Join Now | 
HomeAboutContact UsPrivacy & SecurityAdvertise
Soccer America DailySpecial EditionAround The NetSoccer Business InsiderCollege Soccer ReporterYouth Soccer ReporterSoccer on TVSoccer America Classifieds
Paul Gardner: SoccerTalkSoccer America ConfidentialYouth Soccer InsiderWorld Cup Watch
RSS FeedsArchivesManage SubscriptionsSubscribe
Order Current IssueSubscribeManage My SubscriptionRenew My SubscriptionGift Subscription
My AccountJoin Now
Tournament CalendarCamps & AcademiesSoccer GlossaryClassifieds
EU Transfer System Must Be Reformed, Report Says
Gaurdian, February 7th, 2013 12:13PM

MOST READ
TAGS:  fifa

MOST COMMENTED

A new study from the European Commission has put forth a series of proposals regarding the reformation and regulation of the transfer system in European soccer. “Professional soccer has recently been confronted with a financial crisis in spite of strong income growth," the report says, adding that the inflated transfer fees paid for superstar players are contributing to a looming debt crisis in European soccer.

Its recommendations for change include: capping transfer fees at 70 percent of a player’s gross salary for the entire period of his contract; regulating buy-out clauses as well as the loan transfer system; the establishment of a limit on the number of players per club; a “fair play levy” on transfer fees beyond a certain amount that trickles down to less wealthy clubs; and addressing the issue of third-party ownership of player contracts.

Since the 1995 Bosman ruling, which allowed players to move freely within the European Union once their contract had expired, European clubs’ collective annual transfer spend has increased from $541 million to $4 billion in 2010-2011, a rise of 744 percent, the report says. Of course, that money is concentrated on a very small number of clubs that can afford to buy players at inflated prices. Many clubs take on more and more debt to buy top players, but the report warns that if they gamble incorrectly, and lose a key revenue stream like the UEFA Champions League the following season, some might not be able to service their debt any longer, meaning they would have to go into bankruptcy.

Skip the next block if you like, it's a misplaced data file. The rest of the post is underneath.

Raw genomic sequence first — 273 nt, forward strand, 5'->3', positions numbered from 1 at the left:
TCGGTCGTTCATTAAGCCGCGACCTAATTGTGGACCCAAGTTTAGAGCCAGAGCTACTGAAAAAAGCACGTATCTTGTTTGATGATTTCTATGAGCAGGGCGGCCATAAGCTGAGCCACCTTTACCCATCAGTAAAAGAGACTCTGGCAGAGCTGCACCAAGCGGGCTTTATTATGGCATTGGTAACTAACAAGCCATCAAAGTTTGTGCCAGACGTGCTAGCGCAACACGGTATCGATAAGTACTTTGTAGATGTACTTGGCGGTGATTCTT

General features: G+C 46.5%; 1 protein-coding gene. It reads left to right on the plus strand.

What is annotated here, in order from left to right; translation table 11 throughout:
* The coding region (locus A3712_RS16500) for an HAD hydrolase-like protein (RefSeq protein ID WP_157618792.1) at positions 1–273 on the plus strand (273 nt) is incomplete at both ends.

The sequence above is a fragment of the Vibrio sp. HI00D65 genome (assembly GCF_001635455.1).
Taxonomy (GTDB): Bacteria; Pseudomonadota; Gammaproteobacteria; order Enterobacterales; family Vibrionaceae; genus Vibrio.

Read the original story...


No comments yet.

Sign in to leave a comment. Don't have an account? Join Now




AUTHORS

ARCHIVES
FOLLOW SOCCERAMERICA

Recent Section 2 Around the Net
World Cup Boosts German Beer Sales    
The World Cup is credited for boosting German beer sales by 4.4 percent in the year's ...
Glazers Selling selling 8 million Man United    
The Glazer family will make around $150 million by selling 8 million shares of its stake ...
Former Palestine Midfielder Killed in Bombing    
Former Palestinian national team player Ahed Zaqout has been killed by an Israeli bomb that hit ...
Neymar Aims to Be Fit for Barcelona Opener    
Brazilian star, Neymar, who fractured a bone in his back following a challenge from Colombia's Juan ...
Mourinho: Lukaku Lacked Motivation    
Chelsea coach Jose Mourinho, after his club sold 21-year-old Belgian striker Romelu Lukaku to Everton for ...
Former Zambia Boss Takes Ivory Coast's Helm    
Frenchman Herve Renard has been appointed coach of Ivory Coast, replacing Sabri Lamouchi, who left after ...
Steven Gerrard: 'Every Person Slips'    
Steven Gerrard says the slip that arguably ended Liverpool's title hopes and England being knocked out ...
La Liga Champ Eying Chicharito    
Mexican striker Javier Hernandez, who started just six Premier League games for Manchester United last season ...
No Charges for Moyes Over Bar Incident    
Former Manchester United coach David Moyes is in the clear after he was investigated over an ...
West Ham Acquires Ecuador World Cup Striker    
West Ham has finalized a $20 million transfer of Ecuador striker Enner Valencia from Mexican club ...
>> Section 2 Around the Net Archives